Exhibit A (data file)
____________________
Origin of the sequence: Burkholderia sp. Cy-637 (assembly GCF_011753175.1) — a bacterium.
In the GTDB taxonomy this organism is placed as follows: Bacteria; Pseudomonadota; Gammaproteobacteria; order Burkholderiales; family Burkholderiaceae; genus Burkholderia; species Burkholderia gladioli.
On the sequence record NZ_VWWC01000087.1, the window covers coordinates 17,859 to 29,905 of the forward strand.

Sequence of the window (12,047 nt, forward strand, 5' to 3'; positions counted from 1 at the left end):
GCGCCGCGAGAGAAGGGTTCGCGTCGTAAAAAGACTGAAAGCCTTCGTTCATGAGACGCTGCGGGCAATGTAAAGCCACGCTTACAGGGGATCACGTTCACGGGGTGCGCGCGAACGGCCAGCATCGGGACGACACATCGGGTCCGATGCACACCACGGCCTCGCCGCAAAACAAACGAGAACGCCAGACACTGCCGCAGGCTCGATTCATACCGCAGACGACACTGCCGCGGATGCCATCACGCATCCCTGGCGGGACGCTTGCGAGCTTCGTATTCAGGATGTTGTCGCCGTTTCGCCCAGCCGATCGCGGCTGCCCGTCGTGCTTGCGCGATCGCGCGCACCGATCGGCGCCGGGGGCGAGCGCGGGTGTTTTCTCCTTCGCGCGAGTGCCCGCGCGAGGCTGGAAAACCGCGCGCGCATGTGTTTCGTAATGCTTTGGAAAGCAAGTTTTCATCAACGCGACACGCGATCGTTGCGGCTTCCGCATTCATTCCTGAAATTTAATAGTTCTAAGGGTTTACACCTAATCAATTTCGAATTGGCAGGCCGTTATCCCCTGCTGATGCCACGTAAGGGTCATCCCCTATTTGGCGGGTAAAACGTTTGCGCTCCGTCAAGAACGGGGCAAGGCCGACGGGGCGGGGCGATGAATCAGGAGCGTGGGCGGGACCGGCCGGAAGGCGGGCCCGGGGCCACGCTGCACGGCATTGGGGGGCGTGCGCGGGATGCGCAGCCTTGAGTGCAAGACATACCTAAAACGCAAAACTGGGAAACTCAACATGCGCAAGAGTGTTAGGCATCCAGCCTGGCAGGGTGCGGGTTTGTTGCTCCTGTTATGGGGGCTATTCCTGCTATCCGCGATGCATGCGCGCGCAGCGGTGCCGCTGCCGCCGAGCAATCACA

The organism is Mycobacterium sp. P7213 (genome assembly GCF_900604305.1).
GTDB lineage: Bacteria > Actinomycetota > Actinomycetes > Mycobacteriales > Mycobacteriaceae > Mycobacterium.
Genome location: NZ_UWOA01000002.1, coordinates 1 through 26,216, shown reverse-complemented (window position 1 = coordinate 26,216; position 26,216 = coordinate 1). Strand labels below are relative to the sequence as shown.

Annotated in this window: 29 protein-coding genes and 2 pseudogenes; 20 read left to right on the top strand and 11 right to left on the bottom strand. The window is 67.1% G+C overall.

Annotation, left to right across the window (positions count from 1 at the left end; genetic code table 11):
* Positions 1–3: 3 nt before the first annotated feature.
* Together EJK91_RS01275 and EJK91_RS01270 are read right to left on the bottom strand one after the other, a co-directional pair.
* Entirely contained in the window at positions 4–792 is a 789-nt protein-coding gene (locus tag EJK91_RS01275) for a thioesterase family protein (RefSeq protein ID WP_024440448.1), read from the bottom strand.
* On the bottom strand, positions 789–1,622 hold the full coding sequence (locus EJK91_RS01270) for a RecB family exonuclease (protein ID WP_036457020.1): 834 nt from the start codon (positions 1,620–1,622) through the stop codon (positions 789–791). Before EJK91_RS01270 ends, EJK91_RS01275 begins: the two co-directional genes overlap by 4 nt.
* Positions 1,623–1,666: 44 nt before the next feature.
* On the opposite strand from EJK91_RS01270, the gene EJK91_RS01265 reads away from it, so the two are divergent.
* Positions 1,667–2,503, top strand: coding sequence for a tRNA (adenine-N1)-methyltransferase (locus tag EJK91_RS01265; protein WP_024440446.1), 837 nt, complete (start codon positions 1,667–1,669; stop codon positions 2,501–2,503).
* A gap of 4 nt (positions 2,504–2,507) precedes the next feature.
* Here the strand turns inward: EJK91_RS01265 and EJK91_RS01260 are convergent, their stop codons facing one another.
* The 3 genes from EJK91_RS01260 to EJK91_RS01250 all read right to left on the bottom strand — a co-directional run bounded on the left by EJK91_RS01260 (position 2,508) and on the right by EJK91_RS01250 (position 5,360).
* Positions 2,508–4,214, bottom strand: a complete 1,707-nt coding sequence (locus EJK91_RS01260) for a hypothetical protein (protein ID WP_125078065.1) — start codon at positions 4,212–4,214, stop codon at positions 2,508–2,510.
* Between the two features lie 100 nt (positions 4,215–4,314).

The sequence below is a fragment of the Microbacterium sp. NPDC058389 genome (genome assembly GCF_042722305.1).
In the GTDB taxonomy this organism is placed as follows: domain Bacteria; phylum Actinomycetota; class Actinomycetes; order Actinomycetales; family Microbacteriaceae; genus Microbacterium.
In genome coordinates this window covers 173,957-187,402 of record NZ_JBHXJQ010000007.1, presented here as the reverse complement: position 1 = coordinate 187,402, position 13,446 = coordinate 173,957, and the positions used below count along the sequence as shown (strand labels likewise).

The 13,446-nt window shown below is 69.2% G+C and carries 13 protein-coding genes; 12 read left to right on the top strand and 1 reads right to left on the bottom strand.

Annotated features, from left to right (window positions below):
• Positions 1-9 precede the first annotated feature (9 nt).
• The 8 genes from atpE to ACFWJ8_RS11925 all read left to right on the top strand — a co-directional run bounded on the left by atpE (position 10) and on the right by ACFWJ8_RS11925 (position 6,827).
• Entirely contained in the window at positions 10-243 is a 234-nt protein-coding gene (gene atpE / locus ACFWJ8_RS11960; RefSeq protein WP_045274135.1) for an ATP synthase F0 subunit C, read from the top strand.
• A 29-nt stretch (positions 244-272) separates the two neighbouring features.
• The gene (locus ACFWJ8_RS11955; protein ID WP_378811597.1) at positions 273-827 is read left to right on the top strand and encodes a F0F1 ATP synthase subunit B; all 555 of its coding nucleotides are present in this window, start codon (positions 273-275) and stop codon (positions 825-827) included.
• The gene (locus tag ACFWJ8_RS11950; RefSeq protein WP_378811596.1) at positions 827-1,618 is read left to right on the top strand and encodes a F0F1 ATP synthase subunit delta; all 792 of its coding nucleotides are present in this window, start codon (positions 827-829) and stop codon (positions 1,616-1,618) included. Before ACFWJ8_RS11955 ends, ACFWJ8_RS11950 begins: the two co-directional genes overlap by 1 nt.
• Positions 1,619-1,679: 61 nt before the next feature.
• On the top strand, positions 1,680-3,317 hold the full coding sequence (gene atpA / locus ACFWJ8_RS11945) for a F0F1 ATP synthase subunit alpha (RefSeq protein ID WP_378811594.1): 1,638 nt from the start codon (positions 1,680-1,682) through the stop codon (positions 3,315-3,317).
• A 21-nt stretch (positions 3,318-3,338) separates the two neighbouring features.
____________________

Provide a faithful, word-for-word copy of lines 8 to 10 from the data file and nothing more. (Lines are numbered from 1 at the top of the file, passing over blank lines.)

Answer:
Genome location: NZ_UWOA01000002.1, coordinates 1 through 26,216, shown reverse-complemented (window position 1 = coordinate 26,216; position 26,216 = coordinate 1). Strand labels below are relative to the sequence as shown.

Annotated in this window: 29 protein-coding genes and 2 pseudogenes; 20 read left to right on the top strand and 11 right to left on the bottom strand. The window is 67.1% G+C overall.

Annotation, left to right across the window (positions count from 1 at the left end; genetic code table 11):